When I posted on Facebook about picking elderberries, a friend mentioned that she had given up because they’re so hard to clean and that reminded me of the first time I picked them in Texas. I came in with warm elderberries from just having cut them, I washed and washed and made sure they were super clean. Then I began picking the berries off the stems. Most of them were being mashed so I had a mess on my hands, on all the towels I would touch, on my clothes . . but worse, I wasn’t making much progress with cleaning the stems and pieces of stems out of the berries. I think I had less than a cup of cleaned berries after about an hour of picking out stems. I said “I can buy dried elderberries and not have to deal with this” and I gave up.
I kept thinking about all those elderberries on the bushes and letting them go to waste so I googled and read and found a quick and easy technique for cleaning them.
This morning I went back to find the info to share with my friend and found this video which pretty much sums it up and makes cleaning a breeze.
I actually didn’t watch the entire video but here are the tips I use:
- Do not wash the berries. Cut them off the shrub and put them in the freezer.
- Do not ever let the berries get wet til you’re ready to process them for jelly, syrup or whatever the final product will be.
- Do not crowd the berries when putting them in the freezer. Every single year, including this one, I stuff berries down into a container. The stems will freeze in whatever shape you mash them into and berries that are loosely placed into a container will be a whole lot easier to work with. Mashing them into a container makes the stems end up like a bird’s nest and the berries are harder to remove.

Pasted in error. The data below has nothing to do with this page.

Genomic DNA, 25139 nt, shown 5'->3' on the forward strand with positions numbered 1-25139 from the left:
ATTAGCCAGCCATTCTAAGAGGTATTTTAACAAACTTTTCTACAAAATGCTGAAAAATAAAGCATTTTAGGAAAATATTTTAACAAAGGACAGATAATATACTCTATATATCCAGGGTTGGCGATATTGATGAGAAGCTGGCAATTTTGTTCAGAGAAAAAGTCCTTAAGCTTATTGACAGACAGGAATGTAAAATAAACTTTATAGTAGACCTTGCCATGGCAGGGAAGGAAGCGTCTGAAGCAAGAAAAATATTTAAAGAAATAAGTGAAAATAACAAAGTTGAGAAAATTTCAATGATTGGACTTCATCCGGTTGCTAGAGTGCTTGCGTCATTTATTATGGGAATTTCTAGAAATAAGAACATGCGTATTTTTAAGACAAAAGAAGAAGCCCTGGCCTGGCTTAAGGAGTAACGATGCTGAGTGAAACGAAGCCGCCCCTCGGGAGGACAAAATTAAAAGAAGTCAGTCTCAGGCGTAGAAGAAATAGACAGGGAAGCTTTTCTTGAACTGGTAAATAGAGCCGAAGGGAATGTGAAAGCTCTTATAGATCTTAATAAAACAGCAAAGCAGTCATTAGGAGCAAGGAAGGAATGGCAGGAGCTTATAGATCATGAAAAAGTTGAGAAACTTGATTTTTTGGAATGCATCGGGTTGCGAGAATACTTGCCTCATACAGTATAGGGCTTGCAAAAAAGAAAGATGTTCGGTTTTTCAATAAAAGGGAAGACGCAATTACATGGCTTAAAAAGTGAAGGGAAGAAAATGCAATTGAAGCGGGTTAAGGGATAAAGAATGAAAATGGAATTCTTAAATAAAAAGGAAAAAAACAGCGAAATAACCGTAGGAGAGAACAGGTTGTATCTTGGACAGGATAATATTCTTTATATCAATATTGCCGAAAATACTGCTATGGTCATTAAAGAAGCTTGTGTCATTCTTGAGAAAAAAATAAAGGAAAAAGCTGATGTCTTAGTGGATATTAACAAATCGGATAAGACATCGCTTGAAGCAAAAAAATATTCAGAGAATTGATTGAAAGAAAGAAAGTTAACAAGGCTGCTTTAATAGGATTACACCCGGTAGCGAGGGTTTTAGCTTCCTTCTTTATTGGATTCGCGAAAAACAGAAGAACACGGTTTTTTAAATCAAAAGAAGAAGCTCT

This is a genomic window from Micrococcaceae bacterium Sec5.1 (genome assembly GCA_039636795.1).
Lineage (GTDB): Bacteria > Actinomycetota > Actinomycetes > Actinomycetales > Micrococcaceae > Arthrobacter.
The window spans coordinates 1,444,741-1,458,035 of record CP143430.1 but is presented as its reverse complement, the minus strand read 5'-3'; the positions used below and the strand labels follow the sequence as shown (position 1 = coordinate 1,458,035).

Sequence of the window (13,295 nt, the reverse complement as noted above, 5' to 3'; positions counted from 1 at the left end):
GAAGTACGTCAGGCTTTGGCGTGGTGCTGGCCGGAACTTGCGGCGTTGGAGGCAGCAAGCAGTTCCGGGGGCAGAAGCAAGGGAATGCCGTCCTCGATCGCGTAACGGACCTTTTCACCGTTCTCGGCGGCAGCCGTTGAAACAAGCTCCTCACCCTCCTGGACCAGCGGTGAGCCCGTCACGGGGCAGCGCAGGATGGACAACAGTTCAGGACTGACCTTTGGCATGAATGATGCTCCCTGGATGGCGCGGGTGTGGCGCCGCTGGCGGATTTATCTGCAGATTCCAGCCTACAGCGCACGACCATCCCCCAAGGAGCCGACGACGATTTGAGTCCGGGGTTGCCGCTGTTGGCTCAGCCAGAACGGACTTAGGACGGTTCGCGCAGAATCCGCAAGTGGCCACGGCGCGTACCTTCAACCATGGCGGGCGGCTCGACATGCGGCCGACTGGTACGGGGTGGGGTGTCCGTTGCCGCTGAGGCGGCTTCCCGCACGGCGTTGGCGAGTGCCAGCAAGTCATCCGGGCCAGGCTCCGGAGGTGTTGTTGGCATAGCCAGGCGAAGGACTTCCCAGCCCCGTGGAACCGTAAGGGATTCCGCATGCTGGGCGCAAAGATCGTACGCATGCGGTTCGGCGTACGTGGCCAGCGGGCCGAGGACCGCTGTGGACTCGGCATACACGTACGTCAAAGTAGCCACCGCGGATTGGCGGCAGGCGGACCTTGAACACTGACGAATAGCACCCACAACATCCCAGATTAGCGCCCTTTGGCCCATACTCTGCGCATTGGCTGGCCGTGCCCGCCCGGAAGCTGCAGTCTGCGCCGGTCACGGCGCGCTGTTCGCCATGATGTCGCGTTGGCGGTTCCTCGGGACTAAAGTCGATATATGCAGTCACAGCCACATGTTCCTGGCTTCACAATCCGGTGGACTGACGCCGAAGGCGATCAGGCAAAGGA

- After they’re frozen solid, put them in a container with a lid (I use a large bowl with a tight fitting lid), shake them hard for a minute or so. Most berries will fall off the stems. Those that are still attached will easily come off when you touch them.
- Dump the berries into a large metal colander and shake it. Again, don’t wet them and try to work before they start to defrost. Debris will stick to damp berries. A lot of debris will fall out and the pieces of stems that remain will end up on top of the berries and can easily be picked out.
- Once they’re about as clean as they’re going to get, pour the berries into freezer safe containers/bags and keep them in the freezer til ready to use.
- Before using, wash them to remove any remaining dust or debris.
We do not want to consume the green berries. Most of the time, when shaking the berries, the green berries that aren’t ripe will not come loose and will stay attached to the stem. I did read online that the green berries have more pectin and a few left in the mix won’t harm us. Use your own judgment.
Each of the containers in the top picture contain 10 – 12 oz. of berries so I have at least three pounds after two pickings, which is enough for a batch of jelly. I usually like to make two batches of jelly and two batches of syrup. This year we have two shrubs producing and five that were planted in the early spring so hopefully next year, we’ll have seven shrubs/trees that are producing.